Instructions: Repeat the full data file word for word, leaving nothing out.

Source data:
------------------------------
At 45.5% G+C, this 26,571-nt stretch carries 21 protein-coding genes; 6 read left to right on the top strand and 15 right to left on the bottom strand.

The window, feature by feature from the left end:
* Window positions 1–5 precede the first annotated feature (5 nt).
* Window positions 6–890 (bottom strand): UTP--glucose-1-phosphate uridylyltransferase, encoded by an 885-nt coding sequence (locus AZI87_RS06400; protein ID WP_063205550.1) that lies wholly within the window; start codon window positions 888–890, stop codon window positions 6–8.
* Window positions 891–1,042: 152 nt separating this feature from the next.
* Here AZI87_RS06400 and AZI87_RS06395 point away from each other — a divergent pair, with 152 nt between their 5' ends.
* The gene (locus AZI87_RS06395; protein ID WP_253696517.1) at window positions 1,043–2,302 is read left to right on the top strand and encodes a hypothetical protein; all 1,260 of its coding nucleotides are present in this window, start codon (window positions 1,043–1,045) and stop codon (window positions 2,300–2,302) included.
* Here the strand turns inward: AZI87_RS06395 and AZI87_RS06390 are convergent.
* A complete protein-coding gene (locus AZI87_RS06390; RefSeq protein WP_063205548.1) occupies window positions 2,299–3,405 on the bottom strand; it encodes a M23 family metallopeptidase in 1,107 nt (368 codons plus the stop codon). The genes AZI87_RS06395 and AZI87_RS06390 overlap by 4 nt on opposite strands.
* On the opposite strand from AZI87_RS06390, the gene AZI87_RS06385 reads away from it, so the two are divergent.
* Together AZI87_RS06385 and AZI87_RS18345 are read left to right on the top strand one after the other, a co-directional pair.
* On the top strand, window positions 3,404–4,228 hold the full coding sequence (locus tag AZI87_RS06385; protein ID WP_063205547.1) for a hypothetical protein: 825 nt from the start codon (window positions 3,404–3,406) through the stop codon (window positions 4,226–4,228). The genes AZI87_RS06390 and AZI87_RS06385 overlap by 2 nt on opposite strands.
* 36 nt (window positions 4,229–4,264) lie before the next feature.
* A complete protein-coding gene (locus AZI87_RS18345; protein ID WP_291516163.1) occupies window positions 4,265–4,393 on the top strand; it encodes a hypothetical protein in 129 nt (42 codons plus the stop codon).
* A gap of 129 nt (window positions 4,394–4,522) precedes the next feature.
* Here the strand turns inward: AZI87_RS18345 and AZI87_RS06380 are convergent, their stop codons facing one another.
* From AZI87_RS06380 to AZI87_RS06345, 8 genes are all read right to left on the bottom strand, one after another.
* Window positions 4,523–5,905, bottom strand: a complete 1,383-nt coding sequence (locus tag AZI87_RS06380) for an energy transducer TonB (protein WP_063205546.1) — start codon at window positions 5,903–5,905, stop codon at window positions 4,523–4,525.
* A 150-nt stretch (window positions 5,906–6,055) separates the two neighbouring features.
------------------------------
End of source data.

At 45.5% G+C, this 26,571-nt stretch carries 21 protein-coding genes; 6 read left to right on the top strand and 15 right to left on the bottom strand.

The window, feature by feature from the left end:
* Window positions 1–5 precede the first annotated feature (5 nt).
* Window positions 6–890 (bottom strand): UTP--glucose-1-phosphate uridylyltransferase, encoded by an 885-nt coding sequence (locus AZI87_RS06400; protein ID WP_063205550.1) that lies wholly within the window; start codon window positions 888–890, stop codon window positions 6–8.
* Window positions 891–1,042: 152 nt separating this feature from the next.
* Here AZI87_RS06400 and AZI87_RS06395 point away from each other — a divergent pair, with 152 nt between their 5' ends.
* The gene (locus AZI87_RS06395; protein ID WP_253696517.1) at window positions 1,043–2,302 is read left to right on the top strand and encodes a hypothetical protein; all 1,260 of its coding nucleotides are present in this window, start codon (window positions 1,043–1,045) and stop codon (window positions 2,300–2,302) included.
* Here the strand turns inward: AZI87_RS06395 and AZI87_RS06390 are convergent.
* A complete protein-coding gene (locus AZI87_RS06390; RefSeq protein WP_063205548.1) occupies window positions 2,299–3,405 on the bottom strand; it encodes a M23 family metallopeptidase in 1,107 nt (368 codons plus the stop codon). The genes AZI87_RS06395 and AZI87_RS06390 overlap by 4 nt on opposite strands.
* On the opposite strand from AZI87_RS06390, the gene AZI87_RS06385 reads away from it, so the two are divergent.
* Together AZI87_RS06385 and AZI87_RS18345 are read left to right on the top strand one after the other, a co-directional pair.
* On the top strand, window positions 3,404–4,228 hold the full coding sequence (locus tag AZI87_RS06385; protein ID WP_063205547.1) for a hypothetical protein: 825 nt from the start codon (window positions 3,404–3,406) through the stop codon (window positions 4,226–4,228). The genes AZI87_RS06390 and AZI87_RS06385 overlap by 2 nt on opposite strands.
* 36 nt (window positions 4,229–4,264) lie before the next feature.
* A complete protein-coding gene (locus AZI87_RS18345; protein ID WP_291516163.1) occupies window positions 4,265–4,393 on the top strand; it encodes a hypothetical protein in 129 nt (42 codons plus the stop codon).
* A gap of 129 nt (window positions 4,394–4,522) precedes the next feature.
* Here the strand turns inward: AZI87_RS18345 and AZI87_RS06380 are convergent, their stop codons facing one another.
* From AZI87_RS06380 to AZI87_RS06345, 8 genes are all read right to left on the bottom strand, one after another.
* Window positions 4,523–5,905, bottom strand: a complete 1,383-nt coding sequence (locus tag AZI87_RS06380) for an energy transducer TonB (protein WP_063205546.1) — start codon at window positions 5,903–5,905, stop codon at window positions 4,523–4,525.
* A 150-nt stretch (window positions 5,906–6,055) separates the two neighbouring features.